New sophistication adds new layers to the social media onion

posted by Brendan Hodgson

If judged only by my travel and speaking schedule for the fall, I would suggest that the desire to learn more about the social web – the opportunities and the risks – is gathering speed across corporate Canada. Equally interesting, however, is the various contexts within which I will be speaking, and which highlights the increasing sophistication of how social media is (and should) be used, and the emerging niche applications and impacts of social media (and therefore communications) across different industries and organizational functions. Examples of the topics I’ll be speaking to over the next few months include:

  • On crisis and social media as it relates to disaster preparedness and recovery
  • On social media and corporate reputation management (specific to issues management and community relations)
  • On the risks and opportunities of social media on a key manufacturing sector
  • On strategies corporations can use to help employees navigate the good and bad of social media
  • On citizen engagement and social media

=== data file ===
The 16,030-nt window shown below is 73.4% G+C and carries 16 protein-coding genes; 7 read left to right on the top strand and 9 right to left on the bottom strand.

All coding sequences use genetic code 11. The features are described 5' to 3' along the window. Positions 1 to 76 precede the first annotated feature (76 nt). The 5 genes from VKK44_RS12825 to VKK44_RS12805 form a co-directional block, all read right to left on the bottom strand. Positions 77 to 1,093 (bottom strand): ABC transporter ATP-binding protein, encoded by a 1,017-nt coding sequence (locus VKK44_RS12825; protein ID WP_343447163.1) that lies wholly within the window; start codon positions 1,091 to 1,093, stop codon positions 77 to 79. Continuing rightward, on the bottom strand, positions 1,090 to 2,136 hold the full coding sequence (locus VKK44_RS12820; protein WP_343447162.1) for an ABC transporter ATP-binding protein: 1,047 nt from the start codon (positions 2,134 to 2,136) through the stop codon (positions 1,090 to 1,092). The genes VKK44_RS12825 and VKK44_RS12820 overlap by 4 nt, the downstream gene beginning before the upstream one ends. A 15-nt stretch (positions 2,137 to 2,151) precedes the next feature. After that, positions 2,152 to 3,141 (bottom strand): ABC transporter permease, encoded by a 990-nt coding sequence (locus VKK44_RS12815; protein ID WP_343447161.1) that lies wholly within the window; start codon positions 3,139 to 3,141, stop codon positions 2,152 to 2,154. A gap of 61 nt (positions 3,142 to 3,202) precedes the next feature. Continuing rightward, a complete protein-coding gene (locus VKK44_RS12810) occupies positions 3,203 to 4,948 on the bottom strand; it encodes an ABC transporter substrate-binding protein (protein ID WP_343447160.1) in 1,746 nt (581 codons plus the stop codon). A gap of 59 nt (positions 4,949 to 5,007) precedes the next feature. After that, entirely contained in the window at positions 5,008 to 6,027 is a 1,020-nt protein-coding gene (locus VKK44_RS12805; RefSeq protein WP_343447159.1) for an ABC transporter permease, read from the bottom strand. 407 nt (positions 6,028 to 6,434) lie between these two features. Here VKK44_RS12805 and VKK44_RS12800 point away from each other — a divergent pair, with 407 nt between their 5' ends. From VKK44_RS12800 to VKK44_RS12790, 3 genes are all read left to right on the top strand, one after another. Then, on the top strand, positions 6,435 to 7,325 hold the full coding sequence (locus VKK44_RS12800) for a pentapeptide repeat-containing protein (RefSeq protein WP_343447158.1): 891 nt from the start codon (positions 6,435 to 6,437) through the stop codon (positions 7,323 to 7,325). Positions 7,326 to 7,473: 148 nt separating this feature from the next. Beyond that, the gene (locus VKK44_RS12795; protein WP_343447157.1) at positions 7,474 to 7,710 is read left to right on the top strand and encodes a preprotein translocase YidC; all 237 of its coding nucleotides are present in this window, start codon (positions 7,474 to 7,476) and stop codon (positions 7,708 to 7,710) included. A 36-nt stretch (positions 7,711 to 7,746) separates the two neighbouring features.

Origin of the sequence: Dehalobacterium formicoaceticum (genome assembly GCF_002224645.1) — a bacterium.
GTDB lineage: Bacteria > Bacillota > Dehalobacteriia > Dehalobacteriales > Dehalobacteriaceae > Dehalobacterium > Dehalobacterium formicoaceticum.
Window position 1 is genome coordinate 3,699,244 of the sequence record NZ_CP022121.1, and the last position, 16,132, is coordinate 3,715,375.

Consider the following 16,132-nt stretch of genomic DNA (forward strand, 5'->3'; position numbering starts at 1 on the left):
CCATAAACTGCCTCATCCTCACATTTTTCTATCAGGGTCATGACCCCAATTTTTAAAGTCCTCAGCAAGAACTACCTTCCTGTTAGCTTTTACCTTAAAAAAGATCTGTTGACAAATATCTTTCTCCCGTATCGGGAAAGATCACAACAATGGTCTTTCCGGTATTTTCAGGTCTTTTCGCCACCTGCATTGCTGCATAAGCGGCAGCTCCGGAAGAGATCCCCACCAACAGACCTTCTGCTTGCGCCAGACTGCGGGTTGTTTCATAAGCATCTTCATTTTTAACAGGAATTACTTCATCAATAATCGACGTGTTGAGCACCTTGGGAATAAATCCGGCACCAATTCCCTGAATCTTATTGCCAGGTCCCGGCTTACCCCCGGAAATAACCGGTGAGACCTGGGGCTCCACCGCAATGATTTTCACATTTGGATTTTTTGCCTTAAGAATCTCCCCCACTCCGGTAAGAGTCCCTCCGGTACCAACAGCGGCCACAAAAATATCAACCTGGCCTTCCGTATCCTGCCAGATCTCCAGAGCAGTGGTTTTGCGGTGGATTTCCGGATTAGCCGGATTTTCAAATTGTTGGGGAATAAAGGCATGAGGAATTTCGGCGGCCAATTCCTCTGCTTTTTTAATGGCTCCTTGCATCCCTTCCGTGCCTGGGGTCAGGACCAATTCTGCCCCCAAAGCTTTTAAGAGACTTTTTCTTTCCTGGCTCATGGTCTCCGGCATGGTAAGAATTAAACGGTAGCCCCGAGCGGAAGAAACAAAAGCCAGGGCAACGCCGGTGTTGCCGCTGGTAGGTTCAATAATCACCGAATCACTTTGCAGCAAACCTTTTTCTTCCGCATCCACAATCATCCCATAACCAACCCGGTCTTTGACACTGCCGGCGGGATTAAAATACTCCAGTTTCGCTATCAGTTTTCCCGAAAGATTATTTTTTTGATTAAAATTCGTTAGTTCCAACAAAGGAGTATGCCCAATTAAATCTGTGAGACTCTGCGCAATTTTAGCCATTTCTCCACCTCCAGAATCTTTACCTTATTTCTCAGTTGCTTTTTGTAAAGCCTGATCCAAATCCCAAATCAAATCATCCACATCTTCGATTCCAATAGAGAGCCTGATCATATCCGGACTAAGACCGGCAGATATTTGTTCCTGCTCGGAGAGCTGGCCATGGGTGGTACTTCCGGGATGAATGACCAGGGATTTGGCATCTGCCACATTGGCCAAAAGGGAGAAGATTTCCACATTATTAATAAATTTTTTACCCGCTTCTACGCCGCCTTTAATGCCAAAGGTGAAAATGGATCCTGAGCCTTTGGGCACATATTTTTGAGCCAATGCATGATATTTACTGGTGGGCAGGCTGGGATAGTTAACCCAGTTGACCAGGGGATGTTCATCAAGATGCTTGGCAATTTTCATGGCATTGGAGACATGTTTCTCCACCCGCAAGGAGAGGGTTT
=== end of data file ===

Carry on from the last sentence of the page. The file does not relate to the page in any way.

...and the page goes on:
• On labour relations / employee communications and social media

And while telling people what not to do is generally easy, the challenge is always coming up with “best practices” within these niche areas, particularly given that broadbased corporate adoption has yet to truly catch on (despite the efforts of a select few) and that this space is constantly in a state of flux. While some are obvious, others are less so. Luckily, the blogging community has been generous in sharing its own insights and case studies (e.g. Southwest Airlines, Vancity, Scotiabank, etc.). In addition, we’ve got a few programs now under our own belt that provide useful first-person insights into such areas as Facebook applications, blogger relations, and niche applications (such as our election predictors and other consumer-driven programs). 

And yet, much of what we base our assumptions upon is the shared wisdom of myriad social media experts who, smart as they are, are for the most part in the same boat as the rest of us – simply trying to keep up. And that’s what makes this area so exciting: the constant evolution that is taking place, what with new applications emerging almost daily, new models that are challenging the mainstream (Google’s latest deal with the wire services being yet the latest), and the changing perceptions and expectations of the general public as they become more comfortable with, and more reliant upon, these technologies. We can only hope to keep pace with it all. 

Add a comment